Saskatchewan (Human Rights Commission) v. Whatcott, 2013 SCC 11

The Whatcott case was brought to the Supreme Court of Canada on appeal from the Saskatchewan Court of Appeal, which had found that a number of pamphlets critical of homosexual behaviour did not meet the test for “hate speech” under Saskatchewan’s Human Rights Code.

In considering the Human Rights Commission’s appeal, the Supreme Court of Canada substantially reiterated its previous reasoning in R. v. Keegstra and Canada (Human Rights Commission) v. Taylor, finding that hate speech prohibitions contravened Section 2(b) of the Charter of Rights and Freedoms but could be “demonstrably justified” as a “reasonable limit” under Section 1.

Applying this reasoning to the case at hand, the Supreme Court found that two of the pamphlets circulated by Whatcott (which criticized the acceptance of homosexuality in public schools) met the test for hate speech, and therefore justified fines and a cease and desist order against Whatcott.

Contrary to the Supreme Court’s assertion that hate speech prohibitions can be enforced “objectively” against “those extreme manifestations of the emotion described by the words ‘detestation’ and ‘vilification,’” the facts of the Whatcott case demonstrate how inherently subjective and fickle such prohibitions are.

In 1967, some 46 years before Whatcott was decided, the Supreme Court of Canada upheld a lower court’s finding that Everett George Klippert (a confessed homosexual) was a “dangerous sexual offender” on the basis that he “was likely to commit further sexual offences of the same kind with other consenting adult males.” To quote this decision with approval today would almost certainly attract a conviction under one of Canada’s various “hate speech” statutes.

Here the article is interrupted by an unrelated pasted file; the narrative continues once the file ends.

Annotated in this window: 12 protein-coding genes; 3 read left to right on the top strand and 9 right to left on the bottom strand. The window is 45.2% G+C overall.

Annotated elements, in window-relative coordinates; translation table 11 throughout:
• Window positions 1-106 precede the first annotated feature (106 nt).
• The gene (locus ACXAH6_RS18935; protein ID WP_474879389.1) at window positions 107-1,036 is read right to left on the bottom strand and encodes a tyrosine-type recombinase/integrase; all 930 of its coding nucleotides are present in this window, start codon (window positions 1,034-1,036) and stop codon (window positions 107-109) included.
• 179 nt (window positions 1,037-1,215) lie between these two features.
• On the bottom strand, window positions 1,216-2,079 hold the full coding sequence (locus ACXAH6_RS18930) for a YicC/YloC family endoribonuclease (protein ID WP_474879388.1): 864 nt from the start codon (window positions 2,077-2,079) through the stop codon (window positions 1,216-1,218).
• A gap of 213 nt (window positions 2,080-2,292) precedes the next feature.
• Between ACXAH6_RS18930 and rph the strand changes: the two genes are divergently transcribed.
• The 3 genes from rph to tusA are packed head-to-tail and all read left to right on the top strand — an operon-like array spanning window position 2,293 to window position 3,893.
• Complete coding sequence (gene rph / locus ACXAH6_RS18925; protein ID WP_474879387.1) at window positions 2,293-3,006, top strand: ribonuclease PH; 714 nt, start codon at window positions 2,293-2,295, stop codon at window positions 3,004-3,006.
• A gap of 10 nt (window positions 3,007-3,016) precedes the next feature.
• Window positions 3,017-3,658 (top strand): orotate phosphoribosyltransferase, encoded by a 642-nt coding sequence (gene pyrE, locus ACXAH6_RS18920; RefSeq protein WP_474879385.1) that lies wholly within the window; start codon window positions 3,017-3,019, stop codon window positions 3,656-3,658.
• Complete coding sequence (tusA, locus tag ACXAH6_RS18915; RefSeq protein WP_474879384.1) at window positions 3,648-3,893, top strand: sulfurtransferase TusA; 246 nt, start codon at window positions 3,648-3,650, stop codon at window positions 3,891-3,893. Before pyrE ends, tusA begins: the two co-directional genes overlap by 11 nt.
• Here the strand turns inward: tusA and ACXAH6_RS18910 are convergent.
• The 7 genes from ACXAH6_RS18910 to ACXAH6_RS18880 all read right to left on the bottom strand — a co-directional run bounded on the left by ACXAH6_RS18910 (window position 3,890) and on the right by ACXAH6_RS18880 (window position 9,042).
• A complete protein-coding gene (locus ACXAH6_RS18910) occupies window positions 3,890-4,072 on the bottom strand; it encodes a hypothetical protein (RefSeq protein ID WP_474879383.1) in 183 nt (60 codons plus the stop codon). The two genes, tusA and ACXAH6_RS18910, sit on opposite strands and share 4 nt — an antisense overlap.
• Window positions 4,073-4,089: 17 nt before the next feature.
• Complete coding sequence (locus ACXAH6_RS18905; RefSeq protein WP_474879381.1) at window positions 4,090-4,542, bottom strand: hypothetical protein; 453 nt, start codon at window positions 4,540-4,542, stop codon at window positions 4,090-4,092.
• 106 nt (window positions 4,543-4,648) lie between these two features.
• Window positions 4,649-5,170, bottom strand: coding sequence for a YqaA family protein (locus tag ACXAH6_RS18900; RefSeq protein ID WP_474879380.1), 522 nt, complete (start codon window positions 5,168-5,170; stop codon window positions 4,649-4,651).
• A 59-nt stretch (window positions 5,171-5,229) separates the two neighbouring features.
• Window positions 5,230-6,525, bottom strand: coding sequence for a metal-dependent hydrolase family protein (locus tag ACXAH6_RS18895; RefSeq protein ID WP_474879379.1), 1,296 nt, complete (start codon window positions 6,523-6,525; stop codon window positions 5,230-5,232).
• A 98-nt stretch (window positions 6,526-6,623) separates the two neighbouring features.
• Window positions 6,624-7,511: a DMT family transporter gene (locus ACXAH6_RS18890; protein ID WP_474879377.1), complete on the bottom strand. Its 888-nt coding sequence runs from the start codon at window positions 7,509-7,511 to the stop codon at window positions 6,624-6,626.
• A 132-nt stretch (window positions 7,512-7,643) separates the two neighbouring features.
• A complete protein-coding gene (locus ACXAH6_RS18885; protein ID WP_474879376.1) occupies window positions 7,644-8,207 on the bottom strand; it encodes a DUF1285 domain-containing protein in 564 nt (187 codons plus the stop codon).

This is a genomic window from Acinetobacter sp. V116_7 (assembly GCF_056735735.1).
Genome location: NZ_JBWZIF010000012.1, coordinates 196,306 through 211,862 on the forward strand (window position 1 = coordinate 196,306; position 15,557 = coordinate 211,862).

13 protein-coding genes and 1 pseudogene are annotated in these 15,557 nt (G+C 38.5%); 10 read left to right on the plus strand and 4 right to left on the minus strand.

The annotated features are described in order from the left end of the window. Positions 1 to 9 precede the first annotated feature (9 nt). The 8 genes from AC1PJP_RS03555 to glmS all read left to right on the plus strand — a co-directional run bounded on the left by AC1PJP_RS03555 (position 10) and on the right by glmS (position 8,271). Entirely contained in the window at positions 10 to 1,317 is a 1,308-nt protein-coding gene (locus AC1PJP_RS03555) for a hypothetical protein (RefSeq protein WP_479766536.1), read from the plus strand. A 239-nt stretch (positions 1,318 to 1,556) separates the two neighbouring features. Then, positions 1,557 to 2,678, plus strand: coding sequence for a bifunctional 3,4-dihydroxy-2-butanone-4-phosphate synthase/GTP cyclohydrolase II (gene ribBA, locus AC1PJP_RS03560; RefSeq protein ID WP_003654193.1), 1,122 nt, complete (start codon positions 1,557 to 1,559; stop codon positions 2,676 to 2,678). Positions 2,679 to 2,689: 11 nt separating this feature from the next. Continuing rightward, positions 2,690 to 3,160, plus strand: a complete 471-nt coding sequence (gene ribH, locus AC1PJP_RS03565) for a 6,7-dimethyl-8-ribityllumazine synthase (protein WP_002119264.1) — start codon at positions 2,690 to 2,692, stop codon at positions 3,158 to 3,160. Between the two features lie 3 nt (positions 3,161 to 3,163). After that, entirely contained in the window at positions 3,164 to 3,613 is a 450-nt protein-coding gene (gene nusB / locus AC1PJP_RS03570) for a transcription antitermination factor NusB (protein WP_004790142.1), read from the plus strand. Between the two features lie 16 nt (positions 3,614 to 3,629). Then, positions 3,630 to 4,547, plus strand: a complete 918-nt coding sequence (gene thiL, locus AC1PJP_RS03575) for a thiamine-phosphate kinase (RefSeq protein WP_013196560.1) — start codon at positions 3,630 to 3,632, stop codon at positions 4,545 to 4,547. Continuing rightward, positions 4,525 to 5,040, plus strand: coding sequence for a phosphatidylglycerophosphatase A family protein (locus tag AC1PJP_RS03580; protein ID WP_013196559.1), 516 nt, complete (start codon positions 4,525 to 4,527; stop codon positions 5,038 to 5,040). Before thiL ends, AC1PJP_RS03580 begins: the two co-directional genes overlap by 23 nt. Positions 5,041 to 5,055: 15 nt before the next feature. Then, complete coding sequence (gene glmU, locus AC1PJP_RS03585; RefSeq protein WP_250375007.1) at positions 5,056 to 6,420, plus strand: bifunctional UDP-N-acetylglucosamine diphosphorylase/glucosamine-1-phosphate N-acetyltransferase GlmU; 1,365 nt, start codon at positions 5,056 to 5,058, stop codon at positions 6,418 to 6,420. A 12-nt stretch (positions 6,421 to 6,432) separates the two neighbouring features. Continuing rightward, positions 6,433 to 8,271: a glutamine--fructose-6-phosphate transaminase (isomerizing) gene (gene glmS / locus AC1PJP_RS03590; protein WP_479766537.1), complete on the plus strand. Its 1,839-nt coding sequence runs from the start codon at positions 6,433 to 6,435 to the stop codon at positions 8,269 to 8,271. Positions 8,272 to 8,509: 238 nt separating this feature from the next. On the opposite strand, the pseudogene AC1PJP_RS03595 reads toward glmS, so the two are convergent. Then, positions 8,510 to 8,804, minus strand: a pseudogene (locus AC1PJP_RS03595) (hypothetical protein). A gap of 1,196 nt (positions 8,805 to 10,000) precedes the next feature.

In a mere half-lifetime, a political opinion about a controversial subject has gone from being the law of the land to being illegal. The Whatcott decision merely repeats the mistakes of past Supreme Court panels by imposing the subjective opinion of the majority and calling it law.

Decided by the Supreme Court of Canada on February 27, 2013.
Click here for the full text of the decision.

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Filed under Section 2: Fundamental Freedoms, Section 2(a): Freedom of Religion, Section 2(b): Freedom of Expression

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